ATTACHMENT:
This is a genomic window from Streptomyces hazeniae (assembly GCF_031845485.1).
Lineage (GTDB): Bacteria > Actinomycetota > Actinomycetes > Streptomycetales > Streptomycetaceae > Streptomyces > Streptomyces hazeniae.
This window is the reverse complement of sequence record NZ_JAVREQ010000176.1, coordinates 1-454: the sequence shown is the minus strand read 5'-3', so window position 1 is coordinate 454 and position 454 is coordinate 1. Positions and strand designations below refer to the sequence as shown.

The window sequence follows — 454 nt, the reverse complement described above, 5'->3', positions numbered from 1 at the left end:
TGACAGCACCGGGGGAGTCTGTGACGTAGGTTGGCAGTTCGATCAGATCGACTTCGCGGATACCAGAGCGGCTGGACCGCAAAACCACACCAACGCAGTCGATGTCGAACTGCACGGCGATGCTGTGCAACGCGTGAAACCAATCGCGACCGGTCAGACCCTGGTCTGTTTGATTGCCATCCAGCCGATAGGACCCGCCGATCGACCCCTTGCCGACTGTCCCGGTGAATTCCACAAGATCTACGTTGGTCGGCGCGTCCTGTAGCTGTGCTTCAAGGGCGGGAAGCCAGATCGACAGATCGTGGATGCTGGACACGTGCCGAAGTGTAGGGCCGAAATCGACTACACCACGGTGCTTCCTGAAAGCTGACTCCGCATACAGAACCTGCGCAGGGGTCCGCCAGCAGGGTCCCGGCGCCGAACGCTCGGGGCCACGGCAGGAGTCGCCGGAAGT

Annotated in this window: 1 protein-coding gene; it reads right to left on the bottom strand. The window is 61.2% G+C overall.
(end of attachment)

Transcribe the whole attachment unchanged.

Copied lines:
This is a genomic window from Streptomyces hazeniae (assembly GCF_031845485.1).
Lineage (GTDB): Bacteria > Actinomycetota > Actinomycetes > Streptomycetales > Streptomycetaceae > Streptomyces > Streptomyces hazeniae.
This window is the reverse complement of sequence record NZ_JAVREQ010000176.1, coordinates 1-454: the sequence shown is the minus strand read 5'-3', so window position 1 is coordinate 454 and position 454 is coordinate 1. Positions and strand designations below refer to the sequence as shown.

The window sequence follows — 454 nt, the reverse complement described above, 5'->3', positions numbered from 1 at the left end:
TGACAGCACCGGGGGAGTCTGTGACGTAGGTTGGCAGTTCGATCAGATCGACTTCGCGGATACCAGAGCGGCTGGACCGCAAAACCACACCAACGCAGTCGATGTCGAACTGCACGGCGATGCTGTGCAACGCGTGAAACCAATCGCGACCGGTCAGACCCTGGTCTGTTTGATTGCCATCCAGCCGATAGGACCCGCCGATCGACCCCTTGCCGACTGTCCCGGTGAATTCCACAAGATCTACGTTGGTCGGCGCGTCCTGTAGCTGTGCTTCAAGGGCGGGAAGCCAGATCGACAGATCGTGGATGCTGGACACGTGCCGAAGTGTAGGGCCGAAATCGACTACACCACGGTGCTTCCTGAAAGCTGACTCCGCATACAGAACCTGCGCAGGGGTCCGCCAGCAGGGTCCCGGCGCCGAACGCTCGGGGCCACGGCAGGAGTCGCCGGAAGT

Annotated in this window: 1 protein-coding gene; it reads right to left on the bottom strand. The window is 61.2% G+C overall.